Feds OK Additional $497K to Fight Rapid ‘Ōhiʻa Death

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Feds OK Additional $497K to Fight Rapid ‘Ōhiʻa Death

‘Ōhia flowers on the Big Island. Photo by J. B. Friday, University of Hawai‘i

‘Ōhia flowers on the Big Island. Photo by J. B. Friday, University of Hawai‘i

The U.S. Department of Interior and U.S. Sen. Brian Schatz, D-Hawai‘i, announced last week the approval of $497,000 in federal funding to help combat Rapid ‘Ōhiʻa Death, the fungal disease that is killing tens of thousands of acres of native forest on the Big Island and threatening to spread to the rest of the state.

Rapid ʻŌhiʻa Death threatens the state’s tropical forests and delicate ecosystems, and ultimately could jeopardize local water supplies and Hawaiʻi’s economic vitality. The U.S. Government continues to recognize the seriousness of this invasive species and its potentially devastating impact on Hawaiʻi’s forests and watersheds, according to a state Department of Land and Natural Resources.

“This funding from the Interior Department leverages another $673,000 of in-kind federal donations to suppress Rapid ‘Ōhiʻa Death which could have enormous biological, economic, social and cultural repercussions for the State,” DLNR Chair Suzanne Case said in the release. “We’re extremely appreciative to Senator Schatz, and the Departments of Interior and Agriculture for recognizing that this disease presents an enormous biosecurity risk to Hawaii’i.”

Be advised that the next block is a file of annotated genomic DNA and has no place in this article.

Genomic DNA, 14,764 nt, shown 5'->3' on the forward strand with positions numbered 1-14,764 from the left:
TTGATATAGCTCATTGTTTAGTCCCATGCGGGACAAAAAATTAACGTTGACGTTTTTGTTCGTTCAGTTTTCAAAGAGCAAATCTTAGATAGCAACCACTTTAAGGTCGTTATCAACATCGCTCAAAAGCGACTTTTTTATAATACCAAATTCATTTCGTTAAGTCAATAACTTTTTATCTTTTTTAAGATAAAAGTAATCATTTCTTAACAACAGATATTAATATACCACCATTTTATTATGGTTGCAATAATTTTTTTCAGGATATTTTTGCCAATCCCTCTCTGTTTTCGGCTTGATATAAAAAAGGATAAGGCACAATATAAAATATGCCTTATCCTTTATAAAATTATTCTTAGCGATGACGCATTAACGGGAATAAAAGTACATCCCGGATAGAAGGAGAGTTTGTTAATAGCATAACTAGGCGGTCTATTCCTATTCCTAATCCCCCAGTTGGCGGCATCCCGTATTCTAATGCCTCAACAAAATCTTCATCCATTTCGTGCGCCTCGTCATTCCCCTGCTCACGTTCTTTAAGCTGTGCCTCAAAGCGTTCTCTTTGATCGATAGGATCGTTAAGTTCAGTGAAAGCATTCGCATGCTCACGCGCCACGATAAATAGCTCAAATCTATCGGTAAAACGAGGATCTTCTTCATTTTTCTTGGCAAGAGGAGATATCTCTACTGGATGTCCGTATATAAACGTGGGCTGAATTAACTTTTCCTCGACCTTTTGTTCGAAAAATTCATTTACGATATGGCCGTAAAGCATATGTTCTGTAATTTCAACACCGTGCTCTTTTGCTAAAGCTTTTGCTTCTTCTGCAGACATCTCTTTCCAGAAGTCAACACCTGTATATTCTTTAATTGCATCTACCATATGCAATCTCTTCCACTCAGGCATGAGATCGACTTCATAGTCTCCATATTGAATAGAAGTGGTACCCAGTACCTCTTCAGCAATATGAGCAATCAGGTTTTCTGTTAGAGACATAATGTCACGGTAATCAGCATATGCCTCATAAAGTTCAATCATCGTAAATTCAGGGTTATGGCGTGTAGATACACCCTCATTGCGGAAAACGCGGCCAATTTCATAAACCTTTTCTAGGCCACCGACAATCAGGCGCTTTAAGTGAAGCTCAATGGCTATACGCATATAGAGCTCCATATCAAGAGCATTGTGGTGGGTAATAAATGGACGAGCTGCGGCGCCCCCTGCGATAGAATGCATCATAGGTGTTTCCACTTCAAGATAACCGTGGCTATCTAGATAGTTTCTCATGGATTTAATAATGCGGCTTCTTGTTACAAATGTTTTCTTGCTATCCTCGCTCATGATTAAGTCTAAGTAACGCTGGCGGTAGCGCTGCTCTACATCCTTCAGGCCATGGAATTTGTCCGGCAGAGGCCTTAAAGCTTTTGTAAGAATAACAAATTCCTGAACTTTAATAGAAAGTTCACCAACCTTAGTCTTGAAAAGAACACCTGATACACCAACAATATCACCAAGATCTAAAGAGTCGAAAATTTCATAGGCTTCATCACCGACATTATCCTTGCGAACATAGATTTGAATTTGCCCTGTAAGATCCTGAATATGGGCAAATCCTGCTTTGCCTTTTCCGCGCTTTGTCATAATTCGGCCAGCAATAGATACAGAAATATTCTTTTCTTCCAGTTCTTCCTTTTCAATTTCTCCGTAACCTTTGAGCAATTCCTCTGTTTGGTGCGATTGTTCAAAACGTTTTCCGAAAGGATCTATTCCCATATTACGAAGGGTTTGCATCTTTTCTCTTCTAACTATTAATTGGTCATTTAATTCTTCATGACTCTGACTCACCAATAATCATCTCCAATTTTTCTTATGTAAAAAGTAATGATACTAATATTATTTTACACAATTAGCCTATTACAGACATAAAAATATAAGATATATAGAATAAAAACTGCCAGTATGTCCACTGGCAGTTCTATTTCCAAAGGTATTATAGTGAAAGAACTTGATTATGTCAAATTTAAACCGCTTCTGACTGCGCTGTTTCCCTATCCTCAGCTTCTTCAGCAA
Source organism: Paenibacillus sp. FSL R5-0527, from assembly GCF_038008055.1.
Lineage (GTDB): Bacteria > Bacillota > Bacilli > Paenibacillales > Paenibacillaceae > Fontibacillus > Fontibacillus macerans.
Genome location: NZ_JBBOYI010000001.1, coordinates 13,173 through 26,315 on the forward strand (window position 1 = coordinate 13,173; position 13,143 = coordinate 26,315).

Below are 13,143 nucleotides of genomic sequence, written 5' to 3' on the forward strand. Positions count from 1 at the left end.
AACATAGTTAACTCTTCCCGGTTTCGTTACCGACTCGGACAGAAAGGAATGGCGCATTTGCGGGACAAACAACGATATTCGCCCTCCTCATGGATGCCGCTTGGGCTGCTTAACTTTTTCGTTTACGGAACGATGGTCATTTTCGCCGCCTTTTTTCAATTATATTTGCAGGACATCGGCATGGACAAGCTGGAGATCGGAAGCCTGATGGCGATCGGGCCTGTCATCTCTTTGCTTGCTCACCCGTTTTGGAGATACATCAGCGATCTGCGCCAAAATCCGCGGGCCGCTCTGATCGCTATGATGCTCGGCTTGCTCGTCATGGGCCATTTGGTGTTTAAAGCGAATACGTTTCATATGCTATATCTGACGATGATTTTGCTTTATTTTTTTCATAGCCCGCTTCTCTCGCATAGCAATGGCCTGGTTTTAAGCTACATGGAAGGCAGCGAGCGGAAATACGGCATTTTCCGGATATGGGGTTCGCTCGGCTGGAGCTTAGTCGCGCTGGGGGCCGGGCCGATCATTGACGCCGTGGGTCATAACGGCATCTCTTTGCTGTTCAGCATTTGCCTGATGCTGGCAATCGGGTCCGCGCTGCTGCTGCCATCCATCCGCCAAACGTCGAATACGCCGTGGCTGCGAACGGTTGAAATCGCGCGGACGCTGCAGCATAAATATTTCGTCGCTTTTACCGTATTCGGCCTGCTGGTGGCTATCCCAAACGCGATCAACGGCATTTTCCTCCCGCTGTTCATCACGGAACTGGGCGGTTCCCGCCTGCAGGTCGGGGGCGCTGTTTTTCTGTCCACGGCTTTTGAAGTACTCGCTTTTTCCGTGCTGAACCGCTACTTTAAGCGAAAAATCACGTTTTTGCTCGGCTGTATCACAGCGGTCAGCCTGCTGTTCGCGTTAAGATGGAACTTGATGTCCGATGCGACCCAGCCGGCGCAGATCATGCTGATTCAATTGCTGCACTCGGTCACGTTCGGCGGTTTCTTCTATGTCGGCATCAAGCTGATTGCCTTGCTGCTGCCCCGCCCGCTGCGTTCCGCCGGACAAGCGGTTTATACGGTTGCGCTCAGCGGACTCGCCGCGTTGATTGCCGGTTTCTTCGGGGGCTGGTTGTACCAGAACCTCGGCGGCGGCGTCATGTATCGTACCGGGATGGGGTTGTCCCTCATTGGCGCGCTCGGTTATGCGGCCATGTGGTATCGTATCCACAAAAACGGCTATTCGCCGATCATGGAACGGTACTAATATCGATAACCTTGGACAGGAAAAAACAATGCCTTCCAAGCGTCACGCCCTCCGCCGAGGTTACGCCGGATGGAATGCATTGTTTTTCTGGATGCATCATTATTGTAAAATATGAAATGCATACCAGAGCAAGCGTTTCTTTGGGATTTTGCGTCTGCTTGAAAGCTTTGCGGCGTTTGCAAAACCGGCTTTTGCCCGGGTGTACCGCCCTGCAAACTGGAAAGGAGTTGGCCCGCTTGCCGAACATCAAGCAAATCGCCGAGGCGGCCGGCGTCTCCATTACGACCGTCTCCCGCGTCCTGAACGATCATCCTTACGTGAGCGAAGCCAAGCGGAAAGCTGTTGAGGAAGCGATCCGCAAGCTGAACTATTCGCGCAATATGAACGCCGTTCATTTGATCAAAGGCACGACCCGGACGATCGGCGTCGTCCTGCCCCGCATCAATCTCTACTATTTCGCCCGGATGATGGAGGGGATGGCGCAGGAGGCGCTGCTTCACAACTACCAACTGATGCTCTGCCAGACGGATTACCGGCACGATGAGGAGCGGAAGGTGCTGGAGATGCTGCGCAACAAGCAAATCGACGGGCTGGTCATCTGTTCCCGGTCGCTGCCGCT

The Ceratocystis fungus produces radial stains in the sapwood of infected trees. This sample later was shown to have the disease. Photo by J. B. Friday, University of Hawai‘i

The Ceratocystis fungus produces radial stains in the sapwood of infected trees. This sample later was shown to have the disease. Photo by J. B. Friday, University of Hawai‘i

The timing of the funding, just ahead of the IUCN World Conservation Congress in Honolulu, showed that at all levels of government, there is a “real sense of urgency” for developing treatment protocols to stop the spread of the fungus, Case said.

The Interior Department said the announcement immediately activates an Early Detection Rapid Response Team (EDRR), made up of federal and state agencies, and a consortium of scientists who will continue conducting field surveys for the disease and support critical research to pioneer adaptive treatments.

“This is an ecological emergency, and it requires everyone working together to save Hawai‘i Island’s native forests. I’m pleased to see our federal partners step up to help. The additional funding will make a big difference, and it will give us the tools to understand the disease, develop better management responses, and protect our ‘Ōhiʻa,” Schatz said in a Department of Interior news release.

By | 2016-11-10T05:40:23+00:00 September 5th, 2016|0 Comments

About the Author:

Léo Azambuja, editor of For Kaua‘i, has won multiple journalism awards in the state of Hawai‘i, including investigative and enterprise reporting, spot news and feature writing, photojournalism and online reporting.

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